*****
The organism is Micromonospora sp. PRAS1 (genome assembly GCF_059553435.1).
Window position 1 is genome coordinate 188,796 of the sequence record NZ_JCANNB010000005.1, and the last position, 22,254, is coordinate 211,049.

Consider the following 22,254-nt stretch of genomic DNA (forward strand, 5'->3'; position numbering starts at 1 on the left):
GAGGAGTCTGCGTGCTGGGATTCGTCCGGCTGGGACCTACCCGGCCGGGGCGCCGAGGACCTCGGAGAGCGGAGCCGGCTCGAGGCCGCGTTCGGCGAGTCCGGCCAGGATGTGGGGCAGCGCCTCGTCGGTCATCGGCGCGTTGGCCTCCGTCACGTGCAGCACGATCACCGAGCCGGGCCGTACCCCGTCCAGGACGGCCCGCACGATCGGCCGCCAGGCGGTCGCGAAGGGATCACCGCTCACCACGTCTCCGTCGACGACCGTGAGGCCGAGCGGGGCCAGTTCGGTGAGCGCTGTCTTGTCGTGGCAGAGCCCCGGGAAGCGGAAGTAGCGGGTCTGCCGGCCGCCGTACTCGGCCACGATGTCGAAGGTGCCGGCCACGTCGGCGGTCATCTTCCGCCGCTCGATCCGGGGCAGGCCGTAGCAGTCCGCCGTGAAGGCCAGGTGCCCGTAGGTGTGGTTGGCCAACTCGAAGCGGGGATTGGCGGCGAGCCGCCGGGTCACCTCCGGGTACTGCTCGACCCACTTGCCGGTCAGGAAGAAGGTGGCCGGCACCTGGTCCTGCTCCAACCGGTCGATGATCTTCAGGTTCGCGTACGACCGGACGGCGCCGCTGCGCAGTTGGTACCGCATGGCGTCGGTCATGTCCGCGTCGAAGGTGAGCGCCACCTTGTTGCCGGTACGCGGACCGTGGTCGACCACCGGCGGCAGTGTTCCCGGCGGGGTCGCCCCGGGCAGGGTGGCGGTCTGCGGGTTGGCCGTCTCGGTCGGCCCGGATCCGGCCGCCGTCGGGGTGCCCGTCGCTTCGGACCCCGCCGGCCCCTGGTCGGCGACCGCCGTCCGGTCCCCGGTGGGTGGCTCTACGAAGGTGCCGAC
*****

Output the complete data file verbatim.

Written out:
The organism is Micromonospora sp. PRAS1 (genome assembly GCF_059553435.1).
Window position 1 is genome coordinate 188,796 of the sequence record NZ_JCANNB010000005.1, and the last position, 22,254, is coordinate 211,049.

Consider the following 22,254-nt stretch of genomic DNA (forward strand, 5'->3'; position numbering starts at 1 on the left):
GAGGAGTCTGCGTGCTGGGATTCGTCCGGCTGGGACCTACCCGGCCGGGGCGCCGAGGACCTCGGAGAGCGGAGCCGGCTCGAGGCCGCGTTCGGCGAGTCCGGCCAGGATGTGGGGCAGCGCCTCGTCGGTCATCGGCGCGTTGGCCTCCGTCACGTGCAGCACGATCACCGAGCCGGGCCGTACCCCGTCCAGGACGGCCCGCACGATCGGCCGCCAGGCGGTCGCGAAGGGATCACCGCTCACCACGTCTCCGTCGACGACCGTGAGGCCGAGCGGGGCCAGTTCGGTGAGCGCTGTCTTGTCGTGGCAGAGCCCCGGGAAGCGGAAGTAGCGGGTCTGCCGGCCGCCGTACTCGGCCACGATGTCGAAGGTGCCGGCCACGTCGGCGGTCATCTTCCGCCGCTCGATCCGGGGCAGGCCGTAGCAGTCCGCCGTGAAGGCCAGGTGCCCGTAGGTGTGGTTGGCCAACTCGAAGCGGGGATTGGCGGCGAGCCGCCGGGTCACCTCCGGGTACTGCTCGACCCACTTGCCGGTCAGGAAGAAGGTGGCCGGCACCTGGTCCTGCTCCAACCGGTCGATGATCTTCAGGTTCGCGTACGACCGGACGGCGCCGCTGCGCAGTTGGTACCGCATGGCGTCGGTCATGTCCGCGTCGAAGGTGAGCGCCACCTTGTTGCCGGTACGCGGACCGTGGTCGACCACCGGCGGCAGTGTTCCCGGCGGGGTCGCCCCGGGCAGGGTGGCGGTCTGCGGGTTGGCCGTCTCGGTCGGCCCGGATCCGGCCGCCGTCGGGGTGCCCGTCGCTTCGGACCCCGCCGGCCCCTGGTCGGCGACCGCCGTCCGGTCCCCGGTGGGTGGCTCTACGAAGGTGCCGAC